Screw the Pony, Think of Your Sub.

Like a lot of other players, I was a little taken aback today when I read about Blizzard’s latest addition to their cash shop: a $25 flying horse. Unlike the pets, this is the first truly functional additional to the cash shop we’ve seen and marks a transition out of the sphere of vanity items.

Some people love it and some people hate it, but the undeniable fact is that we’ve entered into the Age of the Microtransaction. The publishing companies supporting our favorite MMOs have found out that there is a market tolerance for paid “extras” outside of our subscriptions. Actually, if the queue tells us anything, I’d say there’s more than a tolerance, there’s market enthusiasm for these upgrades. Kind of flies in the face of the public outcry we heard a couple years ago over these same things.

Seventy-one thousand people can’t be wrong, right? Or, in business speak, $1,775,000 like the horsey.

Except, here’s the thing: it’s not about the horse. It’s not about the vanity pets. It’s not about anything you’re walking away from that cash shop with in-hand.

It’s about the cost and the message it sends.

As Syp so rightfully pointed out, that one pet costs half of a full blown expansion. Let that sink in. Shiny blue horse-thing vs. 60%+ of WotLK. Kind of puts it in perspective, doesn’t it? It seems a little outrageous when you compare the realities of what you’re getting per dollar.

But let us consider, for a moment, that the actual content is irrelevant.

Paying this much for a fancy mount or special pet sends a message that the MMO industry has underestimated how much we’re willing to pay.

Yep, that's 71 THOUSAND, waiting in line

If the queue for this mount tells us anything, it’s that tens of thousands of people are willing to spend exorbitant amounts of money for small bits of content. It tells us that the value vs. content ratio has been skewed in our favor.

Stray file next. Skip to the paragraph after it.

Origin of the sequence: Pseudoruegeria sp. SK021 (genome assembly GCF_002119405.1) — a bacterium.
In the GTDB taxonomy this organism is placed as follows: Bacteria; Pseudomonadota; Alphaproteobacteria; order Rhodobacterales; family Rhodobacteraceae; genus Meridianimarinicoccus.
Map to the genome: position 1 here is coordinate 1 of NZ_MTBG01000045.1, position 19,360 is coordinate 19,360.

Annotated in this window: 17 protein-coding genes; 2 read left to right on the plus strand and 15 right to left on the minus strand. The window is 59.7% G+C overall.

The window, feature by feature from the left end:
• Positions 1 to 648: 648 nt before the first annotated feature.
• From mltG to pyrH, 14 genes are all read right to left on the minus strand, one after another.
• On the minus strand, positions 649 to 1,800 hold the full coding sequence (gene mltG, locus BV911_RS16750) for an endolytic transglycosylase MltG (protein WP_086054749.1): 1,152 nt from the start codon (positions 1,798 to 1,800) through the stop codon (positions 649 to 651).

Did I mention I bought a $15 Mr. Goodbar today? White chocolate and almonds.

Think like Bobby Kotick for a minute. When you’re done imagining yourself rolling around in piles of money like Scrooge McDuck, ask

Scrooge McDuck: Gold Seller Extraordinaire?

yourself, what would you do with this new information?

Why, supply customer demand of course. It’s the only patriotic thing to do.

If people are literally waiting in line to throw their money at Acti-Blizzard for something this small, what do you suppose they’ll do when Blizzard unleashes its next MMO? $60 box, maybe?

I’d be willing to bet, though, here and now, that the subscription cost will hit $19.99 a month. It’s an inevitability. We’ve sat for too long at our current price point. When all the rest of the world becomes more expensive, and horses now cost as much as DSL for a month, we find ourselves safe from inflation for only so long.

After all, we’re enthusiastic about our games, aren’t we? We might guffaw at high prices but, I mean, come on. Does that really matter? If you bitch about the price of a car, then still be the car smiling on your way out, does it really matter how you got there?

Ask yourself, would the extra few dollars really stop you from paying if it seemed cool enough?

The horse says no. I mean really, when we can justify it by all the things we’re not spending our money on instead (movies, dinner, cat food), that negative logic starts to make a lot of sense.

A penny saved is a penny earned toward 1/100th of an XP potion.

So, to be clear, the horse is cool. I don’t care about it, or the pets, or any of that really, because, at the end of the day, they don’t hurt anyone. The precedent we set by paying for it is a different matter.

The fact that I feel like the price point on this particular item is too high is irrelevant. The raising of what we, and, more importantly, MMO publishers, see as an acceptable price point is another matter entirely. It affects all of us, whether we’re for this or not. I, for one, don’t want to see my sub cost go up next year, or later, because no one acknowledged what’s really going on behind economic curtain here.

Like analysts have said about the latest upgrade to the behemoth console title Modern Warfare 2, it was already priced high, but, hey, people lined up anyhow, so why not charge a little more next time around?

Gamer exploitation is like boiling a frog and we should all feel a little warmer.

Or maybe Bobby Kotick really has altruism in mind as he leads Blizzard into the next generation of depression climate MMO gaming. The hair makes me trust him.

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